Can Sitting in a Coffin Make You Less Suicidal?
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Can Sitting in a Coffin Make You Less Suicidal?


feeling suicidalIn case you haven’t been paying attention, suicide is trending in South Korea. The country has the third-highest number of suicides on the planet. This has been blamed on the extremely competitive nature of Korean society. This leads many, despite their best efforts to work hard and play little, feeling like failures.

As a result of little free time, South Koreans are feeling increasingly isolated. As folks in recovery know, a great way to plummet into depression is to cut yourself off from a support network. Despite having the fastest internet connection on the globe, a top-rate educational system, stellar socialized health care and a booming economy that’s projected to surpass that of Japan in a few years, South Koreans are still down in the dumps.

But now there is a creative solution to the suicidal epidemic—sitting in a coffin.

Let’s Play Dead

The Hyowon Healing Centre in Seoul (also known as the ‘death school’) is trying to abate the suicide epidemic by pulling those suffering depression out of the rat race for a period of deep reflection. No, this isn’t peaceful Ashram where people can meditate while inhaling tranquilizing incense, nor is it a psych hospital where patients can spend time with mental health professionals. Instead, the facility offers “students” the opportunity to play make believe with the Grim Reaper by lying in coffins and pretending to be dead.

First they’re forced to meditate on collateral damage—the pain and suffering their death would cause family members or friends—then, they’re asked to write last testaments and suicide notes. After that, they throw on traditional Korean burial outfits, lie in their coffins and have their picture taken with their eyes closed. Finally, the facilitator of the ritual tells them they’re passing through to the other side as the coffins are shut. These suicidal Koreans spend ten minutes trapped in a dark coffin, deciding if they really want to die.

Let’s hope there are enough cracks to let in oxygen.

Supposedly, these people rise from the “dead” after the ten minutes reborn, rejuvenated and refreshed. Maybe a nice nap would have worked just as well.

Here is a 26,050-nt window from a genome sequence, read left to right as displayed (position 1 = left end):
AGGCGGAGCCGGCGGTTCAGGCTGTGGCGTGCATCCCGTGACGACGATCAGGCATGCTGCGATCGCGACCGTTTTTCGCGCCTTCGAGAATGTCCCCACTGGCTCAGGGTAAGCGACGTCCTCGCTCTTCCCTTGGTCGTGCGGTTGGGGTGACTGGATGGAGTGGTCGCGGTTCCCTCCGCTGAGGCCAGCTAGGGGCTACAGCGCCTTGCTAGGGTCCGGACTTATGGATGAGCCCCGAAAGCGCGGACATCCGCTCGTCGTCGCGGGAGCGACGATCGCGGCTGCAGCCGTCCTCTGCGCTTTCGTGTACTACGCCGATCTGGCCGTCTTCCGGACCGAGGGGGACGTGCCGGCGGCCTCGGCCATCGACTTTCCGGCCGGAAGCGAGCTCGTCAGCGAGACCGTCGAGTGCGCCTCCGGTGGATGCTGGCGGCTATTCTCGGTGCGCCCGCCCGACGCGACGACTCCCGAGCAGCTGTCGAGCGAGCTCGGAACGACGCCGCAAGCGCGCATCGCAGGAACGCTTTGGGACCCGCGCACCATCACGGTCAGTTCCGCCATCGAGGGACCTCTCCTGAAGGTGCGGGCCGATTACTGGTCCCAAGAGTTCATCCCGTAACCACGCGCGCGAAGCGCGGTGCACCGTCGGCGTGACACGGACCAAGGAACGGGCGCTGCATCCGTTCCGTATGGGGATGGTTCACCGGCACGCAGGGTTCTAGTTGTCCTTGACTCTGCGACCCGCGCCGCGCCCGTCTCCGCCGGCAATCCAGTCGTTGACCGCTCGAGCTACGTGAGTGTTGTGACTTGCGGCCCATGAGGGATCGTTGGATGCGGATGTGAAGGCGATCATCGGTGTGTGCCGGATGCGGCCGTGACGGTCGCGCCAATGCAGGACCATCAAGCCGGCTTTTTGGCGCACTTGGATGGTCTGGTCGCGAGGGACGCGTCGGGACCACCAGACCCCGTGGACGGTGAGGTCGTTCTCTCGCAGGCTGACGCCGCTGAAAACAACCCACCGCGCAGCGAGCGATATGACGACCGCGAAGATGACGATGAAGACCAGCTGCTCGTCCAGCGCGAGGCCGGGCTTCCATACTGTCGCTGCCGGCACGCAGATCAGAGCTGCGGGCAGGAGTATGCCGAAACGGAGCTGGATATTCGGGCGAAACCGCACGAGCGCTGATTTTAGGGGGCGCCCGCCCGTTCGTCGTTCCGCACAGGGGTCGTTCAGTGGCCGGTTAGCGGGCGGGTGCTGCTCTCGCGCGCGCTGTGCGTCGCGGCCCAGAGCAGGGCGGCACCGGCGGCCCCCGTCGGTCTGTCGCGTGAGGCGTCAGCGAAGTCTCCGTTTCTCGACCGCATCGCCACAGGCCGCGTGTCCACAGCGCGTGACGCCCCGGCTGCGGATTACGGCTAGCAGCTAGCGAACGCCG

Cruel and Unusual Punishment?

After a cursory glance at the numerous articles on the death rituals, this seems like an obscene and cruel thing to do to someone who’s suicidal. The last thing a depressed person needs is to feel even more ashamed. But, after the initial shock at the wild unconventionality of the treatment method, it’s not too hard to understand how it might just work.

Kim KoHo, who heads up a different death school (yes, there is more than one) called Happy Dying, believes meditation on death is a very positive endeavor, something everyone should do to better their lives. It’s not a new idea. Death meditation is an essential aspect of Buddhism, and Martin Heidegger, the renowned German existentialist, believed reflecting on mortality was the key to wellness.

But whether these death schools are actually working is something no one knows. There have yet to be studies done to determine success rates. One thing is certain—these centers are making lots of dough.

One school charged $325 way back in 2008. That’s a lot of cash per head, especially when the ritual only lasts one day.

The truth is if someone has genuine depression, a white light moment won’t necessarily make it go away. Quick fixes for anything are typically scams or gimmicks (unless it involves superglue, which can really fix just about anything…and also glue fingers together). Death meditation may in fact work, but if it does, it’s something that probably has to be practiced on a regular basis.

I say just lock yourself in a dark closet for an hour. It may or may not do the job, but at least it’s free.

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About Author

Tracy Chabala is a freelance writer for many publications including the LA Times, LA Weekly, Smashd, VICE and Salon. She writes mostly about food, technology and culture, in addition to addiction and mental health. She holds a Master's in Professional Writing from USC and is finishing up her novel.


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